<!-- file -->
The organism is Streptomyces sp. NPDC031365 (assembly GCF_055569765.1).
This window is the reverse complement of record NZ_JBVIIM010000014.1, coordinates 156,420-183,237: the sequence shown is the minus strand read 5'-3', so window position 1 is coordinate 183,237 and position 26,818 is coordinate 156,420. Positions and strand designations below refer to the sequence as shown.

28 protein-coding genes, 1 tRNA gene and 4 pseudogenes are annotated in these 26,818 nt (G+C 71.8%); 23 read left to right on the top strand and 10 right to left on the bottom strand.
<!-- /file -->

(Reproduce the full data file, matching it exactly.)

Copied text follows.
The organism is Streptomyces sp. NPDC031365 (assembly GCF_055569765.1).
This window is the reverse complement of record NZ_JBVIIM010000014.1, coordinates 156,420-183,237: the sequence shown is the minus strand read 5'-3', so window position 1 is coordinate 183,237 and position 26,818 is coordinate 156,420. Positions and strand designations below refer to the sequence as shown.

28 protein-coding genes, 1 tRNA gene and 4 pseudogenes are annotated in these 26,818 nt (G+C 71.8%); 23 read left to right on the top strand and 10 right to left on the bottom strand.